One of the unfulfilled promises of the dialogue is to show that virtue or moral excellence is worthy of being chosen by the rational agent over everything else. It is difficult for us to grasp this but "virtue" includes not only what we may recognize as moral excellence but also intellectual talents. Insofar as intellectual pursuits are the highest goods, they ought to be worthy of being chosen absolutely - not for anything else they might make possible. If not, then whatever it is those talents make possible would be higher, thus contradicting the assertion that the intellectual talents are themselves the highest thing. The promise that the highest pleasure goes along with the highest goods seems to suggest that the goods themselves might not be the highest thing after all. Socrates is asked, in the dialogue, to prove that someone should still choose excellence even if he were to suffer enormously for its sake and were never to gain anything on account of this choice. Although Socrates embarks on the task, he ends up defending virtue or excellence not only for its own intrinsic value but also on account of the good things - higher pleasures - excellence makes possible.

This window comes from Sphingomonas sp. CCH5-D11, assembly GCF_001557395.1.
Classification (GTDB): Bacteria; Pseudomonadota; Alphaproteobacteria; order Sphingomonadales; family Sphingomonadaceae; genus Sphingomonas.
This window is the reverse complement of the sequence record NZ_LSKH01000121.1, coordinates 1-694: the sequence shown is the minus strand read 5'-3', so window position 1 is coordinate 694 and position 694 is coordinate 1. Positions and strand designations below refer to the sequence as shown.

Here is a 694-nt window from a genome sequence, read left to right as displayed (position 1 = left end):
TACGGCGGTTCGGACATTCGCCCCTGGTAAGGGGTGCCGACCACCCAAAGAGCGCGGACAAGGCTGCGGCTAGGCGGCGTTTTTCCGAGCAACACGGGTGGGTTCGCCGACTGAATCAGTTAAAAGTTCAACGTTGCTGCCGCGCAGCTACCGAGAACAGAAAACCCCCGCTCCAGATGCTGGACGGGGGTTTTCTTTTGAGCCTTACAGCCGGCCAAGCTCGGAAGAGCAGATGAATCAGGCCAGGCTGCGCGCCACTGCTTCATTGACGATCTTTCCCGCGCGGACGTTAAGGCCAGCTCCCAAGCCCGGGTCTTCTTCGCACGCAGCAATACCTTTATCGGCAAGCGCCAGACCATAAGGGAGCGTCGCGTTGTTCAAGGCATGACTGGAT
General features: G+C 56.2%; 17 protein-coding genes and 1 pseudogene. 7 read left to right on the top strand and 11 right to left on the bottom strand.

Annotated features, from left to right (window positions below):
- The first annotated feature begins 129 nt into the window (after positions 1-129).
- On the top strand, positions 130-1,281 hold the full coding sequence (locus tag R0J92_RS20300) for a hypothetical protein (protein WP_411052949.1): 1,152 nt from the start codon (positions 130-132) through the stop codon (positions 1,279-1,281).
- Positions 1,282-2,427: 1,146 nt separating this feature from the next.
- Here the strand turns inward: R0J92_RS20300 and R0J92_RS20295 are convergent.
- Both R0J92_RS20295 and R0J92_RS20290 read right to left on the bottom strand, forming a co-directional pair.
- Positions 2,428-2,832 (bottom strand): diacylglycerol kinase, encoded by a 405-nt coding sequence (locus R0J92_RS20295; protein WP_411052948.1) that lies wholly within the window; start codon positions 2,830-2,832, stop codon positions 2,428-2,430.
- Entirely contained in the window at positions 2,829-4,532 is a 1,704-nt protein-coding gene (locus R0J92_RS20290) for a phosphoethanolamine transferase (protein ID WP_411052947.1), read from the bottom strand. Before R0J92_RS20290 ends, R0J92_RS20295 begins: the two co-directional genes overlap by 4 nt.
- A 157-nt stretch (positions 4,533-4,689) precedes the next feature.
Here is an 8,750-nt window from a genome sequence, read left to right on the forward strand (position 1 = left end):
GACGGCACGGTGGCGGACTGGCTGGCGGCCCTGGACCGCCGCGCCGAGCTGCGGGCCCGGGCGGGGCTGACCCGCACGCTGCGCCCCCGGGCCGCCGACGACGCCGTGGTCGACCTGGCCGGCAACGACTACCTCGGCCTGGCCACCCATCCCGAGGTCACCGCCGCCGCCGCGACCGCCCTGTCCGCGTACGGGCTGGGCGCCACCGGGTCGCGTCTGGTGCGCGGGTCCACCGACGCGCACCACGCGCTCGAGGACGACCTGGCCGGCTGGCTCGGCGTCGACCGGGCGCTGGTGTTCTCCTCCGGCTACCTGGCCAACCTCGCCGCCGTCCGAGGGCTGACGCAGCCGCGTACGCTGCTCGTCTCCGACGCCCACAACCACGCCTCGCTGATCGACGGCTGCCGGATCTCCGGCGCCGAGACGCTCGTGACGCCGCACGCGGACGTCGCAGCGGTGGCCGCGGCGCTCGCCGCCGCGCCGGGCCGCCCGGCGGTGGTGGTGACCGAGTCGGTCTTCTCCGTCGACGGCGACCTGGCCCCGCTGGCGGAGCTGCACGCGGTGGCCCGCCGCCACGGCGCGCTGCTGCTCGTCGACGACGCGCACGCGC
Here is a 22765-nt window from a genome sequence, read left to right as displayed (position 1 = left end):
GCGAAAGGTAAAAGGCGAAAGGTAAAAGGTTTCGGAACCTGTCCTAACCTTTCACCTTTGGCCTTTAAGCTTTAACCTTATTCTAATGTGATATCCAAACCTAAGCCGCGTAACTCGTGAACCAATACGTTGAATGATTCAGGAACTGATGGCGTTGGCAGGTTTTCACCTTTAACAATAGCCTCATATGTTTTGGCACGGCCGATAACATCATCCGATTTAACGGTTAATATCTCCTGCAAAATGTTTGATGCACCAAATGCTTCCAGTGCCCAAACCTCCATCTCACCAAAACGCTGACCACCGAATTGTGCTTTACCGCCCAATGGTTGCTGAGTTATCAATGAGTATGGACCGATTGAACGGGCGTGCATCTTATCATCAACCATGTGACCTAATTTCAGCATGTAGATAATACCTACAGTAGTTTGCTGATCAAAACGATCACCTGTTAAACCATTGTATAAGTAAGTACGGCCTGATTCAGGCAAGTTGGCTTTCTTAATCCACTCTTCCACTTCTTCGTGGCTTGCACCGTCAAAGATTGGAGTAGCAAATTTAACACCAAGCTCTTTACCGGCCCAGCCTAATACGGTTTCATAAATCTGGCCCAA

In the course of this defense, an additional step is taken, which seems to further dilute the claims of excellence to absolute choiceworthiness. The person is said to be an immaterial entity, a soul, that cannot be destroyed but may be reincarnated serially. To be withdrawn from the murk of abortive reincarnations, in which one suffers the sickness, ignorance and frustrations inherited through the body, one may aspite to virtue. We are given more and more chances over multiple reincarnations - except, perhaps, for some who, Socrates says, are "incurable." The analogy here is between excellence-mind and health with the malady of the body being held responsible for the ills that beset us - with the bodily ills, too readily recognizable as illnesses, and the ills of the soul-mind being the moral vices themselves. These are the ingredients of the immortality proof we examine below. Once again, the praise of excellence, like the praise of health, does not stop at extolling the intrinsic value of the thing but also takes into consideration the goods that become possible exclusively by possessing virtue. It is possible that Plato does not see a dichotomy here - either something is good in itself, or it is good through its consequences. Indeed, Socrates asserts that the highest things fulfill both clauses. Popular religions today also promise and threaten with consequences to promote moral conduct.